This Masters thesis investigates the process of creating personas and introducing their use into an ongoing software project, with the objective of providing the development team with information on user goals and characteristics as well as tools to use this information effectively.

  • Creating and using personas and scenarios to guide site design (PDF)
    A presentation on the development and use of personas by Razorfish. 
    (Dai Pham, Janiece Greene)

  • Data driven design research personas
    "Data driven design research personas and the persona DNA profile."
    (Todd Warfel - Messagefirst)

  • How to effectively focus on your website users: creating personas
    "You can effectively focus on your website and intranet users by creating personas. Common complaints, mistakes and problems and be solved through using personas to provide a clear focus for website and intranet design. Case Study and benefits of using personas are provided."
    (Catherine Elder - Prescient Digital Media)

  • Personas: Bringing Users Alive (PDF)
    Presentation from 2003
    (Whitney Quesenbery)

  • Putting Personas to Work (PDF)
    "Improving your scenarios, reviews and usability testing with personas"
    (Whitney Quesenbery)

  • The user is always right: making personas work for your site
    "How do we ensure that our Web sites actually give users what they need and deliver results? Personas bring user research to life and make it actionable, ensuring we're making the right decisions based on the right information. Discover the latest techniques for creating personas, including advice on conducting user interviews, new methods for applying quantitative research such as surveys and log file analysis, approaches for generating persona segmentation, and fun ideas for making your personas real. It's time to take personas to the next level."
    (Steve Mulder - Mulder Media)

Examples and templates

  • Example personas 
    "Fictional examples of personas that include accessibility considerations." 
    (Shawn L Henry - Just Ask: Integrating Accessibility Throughout Design)

  • Example personas
    "One thing to point out, depending on the site and the requirements the information gathered may be different. With these I asked alot of questions about online shopping and other things related to the Daisy Bead site."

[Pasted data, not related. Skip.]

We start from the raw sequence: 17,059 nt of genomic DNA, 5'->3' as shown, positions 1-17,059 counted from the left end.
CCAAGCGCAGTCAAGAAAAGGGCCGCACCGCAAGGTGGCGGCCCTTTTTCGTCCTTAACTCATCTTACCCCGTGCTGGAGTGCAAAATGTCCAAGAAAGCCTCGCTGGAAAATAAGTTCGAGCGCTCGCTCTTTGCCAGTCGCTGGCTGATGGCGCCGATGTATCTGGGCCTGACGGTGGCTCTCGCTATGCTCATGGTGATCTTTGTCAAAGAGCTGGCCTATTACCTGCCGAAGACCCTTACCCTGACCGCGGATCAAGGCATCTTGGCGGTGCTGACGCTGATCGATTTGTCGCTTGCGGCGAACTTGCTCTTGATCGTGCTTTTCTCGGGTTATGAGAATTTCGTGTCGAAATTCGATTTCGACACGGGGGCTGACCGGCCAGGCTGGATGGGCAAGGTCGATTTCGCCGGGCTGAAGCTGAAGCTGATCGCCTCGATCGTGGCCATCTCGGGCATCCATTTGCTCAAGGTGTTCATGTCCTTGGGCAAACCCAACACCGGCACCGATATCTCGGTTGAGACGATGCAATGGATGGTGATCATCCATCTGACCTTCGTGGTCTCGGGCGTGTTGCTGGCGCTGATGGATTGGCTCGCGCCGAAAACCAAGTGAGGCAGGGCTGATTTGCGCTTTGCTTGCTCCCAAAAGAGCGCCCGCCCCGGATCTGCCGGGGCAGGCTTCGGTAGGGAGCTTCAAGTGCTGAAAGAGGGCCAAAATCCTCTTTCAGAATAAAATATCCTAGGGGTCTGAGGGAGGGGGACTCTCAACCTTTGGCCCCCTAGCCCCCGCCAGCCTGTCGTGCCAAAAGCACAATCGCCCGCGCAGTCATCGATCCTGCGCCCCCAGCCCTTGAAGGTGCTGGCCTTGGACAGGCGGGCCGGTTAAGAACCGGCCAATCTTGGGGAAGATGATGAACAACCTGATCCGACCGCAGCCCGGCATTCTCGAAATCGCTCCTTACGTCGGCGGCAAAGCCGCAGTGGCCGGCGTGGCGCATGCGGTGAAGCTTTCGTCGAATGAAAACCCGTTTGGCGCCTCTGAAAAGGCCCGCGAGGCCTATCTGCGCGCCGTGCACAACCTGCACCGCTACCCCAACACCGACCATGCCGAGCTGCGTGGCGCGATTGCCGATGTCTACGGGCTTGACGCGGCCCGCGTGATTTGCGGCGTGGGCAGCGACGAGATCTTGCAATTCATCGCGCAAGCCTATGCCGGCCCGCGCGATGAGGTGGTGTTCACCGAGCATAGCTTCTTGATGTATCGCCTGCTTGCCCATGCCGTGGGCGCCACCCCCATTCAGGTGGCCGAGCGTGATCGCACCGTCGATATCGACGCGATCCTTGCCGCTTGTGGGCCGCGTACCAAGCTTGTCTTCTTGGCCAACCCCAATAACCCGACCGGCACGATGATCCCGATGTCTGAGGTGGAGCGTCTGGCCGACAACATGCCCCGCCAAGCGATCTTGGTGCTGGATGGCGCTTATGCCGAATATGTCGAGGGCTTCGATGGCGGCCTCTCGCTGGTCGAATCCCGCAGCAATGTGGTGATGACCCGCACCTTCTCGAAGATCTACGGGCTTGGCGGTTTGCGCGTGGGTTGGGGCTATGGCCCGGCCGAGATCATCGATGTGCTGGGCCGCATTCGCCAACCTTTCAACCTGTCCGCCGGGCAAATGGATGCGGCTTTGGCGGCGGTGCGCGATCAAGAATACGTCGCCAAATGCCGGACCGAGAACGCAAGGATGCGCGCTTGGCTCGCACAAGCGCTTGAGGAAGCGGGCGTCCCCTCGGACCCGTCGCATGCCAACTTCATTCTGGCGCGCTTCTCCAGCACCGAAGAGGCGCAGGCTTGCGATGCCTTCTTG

(Keith D Robinson - Asterisk)

  • Example user group profiles 
    "Fictional examples of user group profiles that include accessibility considerations." 
    (Shawn L Henry - Just Ask: Integrating Accessibility Throughout Design)

  • Example personas (PDF)
    Three example personas drawn from client work by Quarry Integrated Communications. 

  • Organisational management personas (PDF)
    A set of personas for a HR application, showing primary, secondary and other personas.

  • Persona chart (Word)
    From Adaptive Path, a document showing the format for a sample persona.

  • Personas for the S2S Project
    Personas for a software development project.

  • Persona templates
    "I'm sharing the source file templates for my data-driven personas. The main file is an InDesign (INDD) file and the visual chart is in Illustrator file. I've included a few versions, including PDF, CS3 and CS4. The CS3 and CS4 versions include a PDF."
    (Todd Warfel)

  • Personal templates V2
    "Based on a few requests, I’ve included a few versions, including PDF, CS3 and CS4. The CS3 and CS4 versions include a PDF."
    (Todd Warfel)

  • Razorfish personas (PDF)
    A set of three personas for a financial investment website, showing personal narrative and key characteristics along with scenarios of use.

  • Web Accessibility Initiative personas
    Set of personas apparently developed for use during the redevelopment of the WAI website.

  • Web Master Portal - roles and scenarios
    Includes a persona of a webmaster.

Posted via web from bitpakkit

Thinking like a storyteller

One of the great things about being an IXDA member is the nearly 18,000 other members and the resources that are shared.

Cindy Chastain-Thinking Like a Storyteller from Interaction Design Association.

"Storytelling is all about engagement. Designing with a narrative in mind can make a difference between a product that merely functions will and one that engages the minds and emotions of users. This session will explore how an understanding of narrative techniques can make us better designers."

As interaction designers we do well at facilitating the complex dialogue between people and the interactive products they use. But we often neglect to consider the story that evolves through the interactions people have with the things we make. Designing with a narrative in mind can make a difference between a product that merely functions well and a product that engages the minds, emotions and imaginations of users.